For more experienced players, Borderlands is another good co-op that is a bit deeper for the more narratively-inclined, and is a nice combo between the shooting fun of L4D and the overwhelming details of WoW. Check out a review of Borderlands here.

You can easily make Mario Kart a little more interesting.

Mario Party & Mario Kart

Mario games are classics; most people have played them in some form, and can easily transition into the newer versions. There is also a ton of Wii shovelware games that may serve the same purpose, such as Wii Fit or Wii Sports.

Fatal Frame

It’s like watching a scary movie, only SCARIER. In this single player survival horror, players use a camera to capture the souls of ghosts. With plenty of atmospheric tension and jump moments, you can turn the lights off and snuggle up when you get scared (then laugh when your partner screams like a girl).

Games for Guys


Hope: Because she just might want to hear about your 12th level Paladin.

I keep coming across articles about women in gaming, and a repeated topic is how to introduce women to games. What’s with the supposed hordes of guy gamers who lament their girlfriends’ unwillingness to pick up a controller or keyboard? ‘How to get your girl into gaming’ sounds like a bad romance movie to me. Should women try to get their boyfriends to start scrapbooking and sewing, since those are girl hobbies and gaming is a man hobby? ‘How to get your man to do yoga’ will be my next article. Or maybe ‘How to get your boyfriend to play video games’ would be more appropriate, considering women now outnumber men in online gaming.

Lots of sites have beaten me to gaming for guys, including WikiHow, though it seems to have been written before the joystick was invented. Wiki says: “Find a few games he likes and play the ones he is better at. Mix it up, but always go back to the game he is good at. Racing games are generally easier for you to lose at without showing it.” Purposely lose at a game just because he’s a n00b? Men are our equals, so we shouldn’t go easy or treat them any differently just because they button mash and haven’t learned any combos yet.

WikiHow has more to say: “Consider your girlfriend’s personality when picking out a game. Some girls may prefer the brightly colored, all-ages games like Katamari Damacy, Bust A Move, Lego Star Wars, Sims, or just about any Mario game. But remember that your girlfriend is an individual who could just as well go for Halo, Resident Evil, or Grand Theft Auto.”  This is exactly right. The ‘games for girls’ like Cooking Mama or Barbie Horse Adventures are just recommended based on gender stereotyped hobbies. I like cooking but would much prefer Fallout 3 over Cooking Mama, and I’m sure there are guys who watch football but aren’t Madden fanatics and love Viva Pinata.

So remember, anyone can be a gamer; you don’t need a Y chromosome to hit the Y button. A follow-up on games to play as a couple will be posted next week. Readers, what are your thoughts on introducing men (or women) to gaming?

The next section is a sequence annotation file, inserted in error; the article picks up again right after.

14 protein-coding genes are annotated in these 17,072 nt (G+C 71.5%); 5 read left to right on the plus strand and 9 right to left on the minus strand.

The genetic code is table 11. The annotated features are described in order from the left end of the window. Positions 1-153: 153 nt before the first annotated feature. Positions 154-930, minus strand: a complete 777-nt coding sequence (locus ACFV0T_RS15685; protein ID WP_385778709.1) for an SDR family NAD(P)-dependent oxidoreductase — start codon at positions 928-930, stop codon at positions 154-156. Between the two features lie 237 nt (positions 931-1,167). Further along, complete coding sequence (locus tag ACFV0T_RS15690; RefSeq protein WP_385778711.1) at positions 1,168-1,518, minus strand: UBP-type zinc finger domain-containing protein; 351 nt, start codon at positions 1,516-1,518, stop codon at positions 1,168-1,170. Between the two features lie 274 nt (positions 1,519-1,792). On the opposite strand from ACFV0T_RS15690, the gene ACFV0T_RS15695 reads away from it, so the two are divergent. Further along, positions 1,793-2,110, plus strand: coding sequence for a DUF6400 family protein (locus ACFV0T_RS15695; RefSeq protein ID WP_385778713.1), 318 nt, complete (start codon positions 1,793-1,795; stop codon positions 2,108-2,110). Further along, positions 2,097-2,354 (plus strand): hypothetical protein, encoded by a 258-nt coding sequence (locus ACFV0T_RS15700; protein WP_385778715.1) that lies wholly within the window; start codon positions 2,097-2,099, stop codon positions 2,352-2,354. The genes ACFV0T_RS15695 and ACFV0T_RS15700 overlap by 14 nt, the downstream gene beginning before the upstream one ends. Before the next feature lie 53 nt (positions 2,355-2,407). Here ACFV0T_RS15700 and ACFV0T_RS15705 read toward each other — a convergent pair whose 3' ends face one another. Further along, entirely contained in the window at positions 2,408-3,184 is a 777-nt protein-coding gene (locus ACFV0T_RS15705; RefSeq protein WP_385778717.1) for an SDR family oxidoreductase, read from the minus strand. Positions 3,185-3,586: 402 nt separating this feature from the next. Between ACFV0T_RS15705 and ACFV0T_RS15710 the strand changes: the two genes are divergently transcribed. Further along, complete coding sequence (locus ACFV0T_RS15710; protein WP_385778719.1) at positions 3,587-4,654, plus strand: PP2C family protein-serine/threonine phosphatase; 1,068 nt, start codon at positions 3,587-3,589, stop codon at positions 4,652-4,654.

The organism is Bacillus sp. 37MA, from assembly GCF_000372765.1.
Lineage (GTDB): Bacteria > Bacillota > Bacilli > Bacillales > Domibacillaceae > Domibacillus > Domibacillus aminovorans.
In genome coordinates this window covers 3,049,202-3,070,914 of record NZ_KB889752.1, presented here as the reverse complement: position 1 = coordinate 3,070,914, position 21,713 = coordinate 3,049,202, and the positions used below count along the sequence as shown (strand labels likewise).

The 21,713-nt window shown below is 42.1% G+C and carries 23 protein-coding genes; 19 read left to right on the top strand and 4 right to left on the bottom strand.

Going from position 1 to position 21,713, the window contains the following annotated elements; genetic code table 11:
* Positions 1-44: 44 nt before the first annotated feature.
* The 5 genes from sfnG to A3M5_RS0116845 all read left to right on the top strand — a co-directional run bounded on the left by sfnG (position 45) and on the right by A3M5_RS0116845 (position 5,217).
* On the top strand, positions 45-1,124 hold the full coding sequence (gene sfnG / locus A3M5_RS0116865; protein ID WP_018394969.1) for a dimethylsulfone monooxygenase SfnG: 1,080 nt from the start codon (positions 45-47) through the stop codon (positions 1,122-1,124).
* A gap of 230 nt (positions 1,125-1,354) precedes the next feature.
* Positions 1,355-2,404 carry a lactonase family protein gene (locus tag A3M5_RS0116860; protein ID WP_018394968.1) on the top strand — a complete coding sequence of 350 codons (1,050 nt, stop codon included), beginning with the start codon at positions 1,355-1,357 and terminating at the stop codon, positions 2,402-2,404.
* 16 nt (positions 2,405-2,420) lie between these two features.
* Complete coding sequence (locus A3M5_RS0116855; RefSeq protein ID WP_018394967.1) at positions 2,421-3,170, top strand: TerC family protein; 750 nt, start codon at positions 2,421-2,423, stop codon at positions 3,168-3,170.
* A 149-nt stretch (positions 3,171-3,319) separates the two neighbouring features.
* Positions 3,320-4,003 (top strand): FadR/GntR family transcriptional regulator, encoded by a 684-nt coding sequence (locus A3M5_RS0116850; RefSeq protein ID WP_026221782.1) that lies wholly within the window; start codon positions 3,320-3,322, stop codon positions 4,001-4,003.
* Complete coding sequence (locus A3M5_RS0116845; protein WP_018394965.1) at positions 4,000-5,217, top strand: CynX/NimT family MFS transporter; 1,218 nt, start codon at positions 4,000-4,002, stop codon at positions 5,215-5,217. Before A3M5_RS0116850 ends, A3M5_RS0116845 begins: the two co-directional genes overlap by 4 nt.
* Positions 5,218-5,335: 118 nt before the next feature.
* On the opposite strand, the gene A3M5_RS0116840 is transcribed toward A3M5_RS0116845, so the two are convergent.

‘Girl’ is a four letter word


I have sometimes found it a bad idea to reveal my membership of the female sex to online gamers. Sure, it’s a great way to meet gamer guys, but all that attention isn’t necessarily a good thing.

I was playing my Alliance Priest on World of Warcraft, with my boyfriend at the time sitting next to me leveling his Hordie. I was partied with some random people heading over to an instance. Some guy referred to me repeatedly as ‘man’ or ‘he,’ which got my boyfriend a bit upset, so he told me to tell the player that I was not a ‘he.’ I think this can be interpreted by some as being aggressive about one’s gender, which is understandable. Most men would probably be offended if they were called ‘she’ by default.

One player seemed to think that since I was a girl, I would need all the help I could get, so he made it his job to protect me in the raid group. And since I was seemingly offended by ‘he,’ rather than just calling me ‘she,’ I became ‘honey’ or ‘sweetie.’ This didn’t go over too well with me, and it was even worse for my boyfriend.

He felt he had to defend my honor, so he logged onto his high level Horde Tauren Warrior (a most imposing figure) and proceeded to chase us down. Our lower level raiding party was ambushed by a very angry Tauren on a PvP server, though of course the Allies had no idea why.

Some random players came in to the fight, so it developed into a kind of faction war. The Hordies and Allies fought to the death in a prolonged epic battle. I was healing my Tauren “champion” and my allies. Amazingly, in the end we managed to put down the mad cow. I then explained to my party members that the rampaging bull was my boyfriend, and that he was sitting right next to me.

That’s why it’s easier to just let people think I’m a guy when playing online. No stereotypes, no pet names, no being looked down on. Sometimes it’s just easier to let others believe what they want.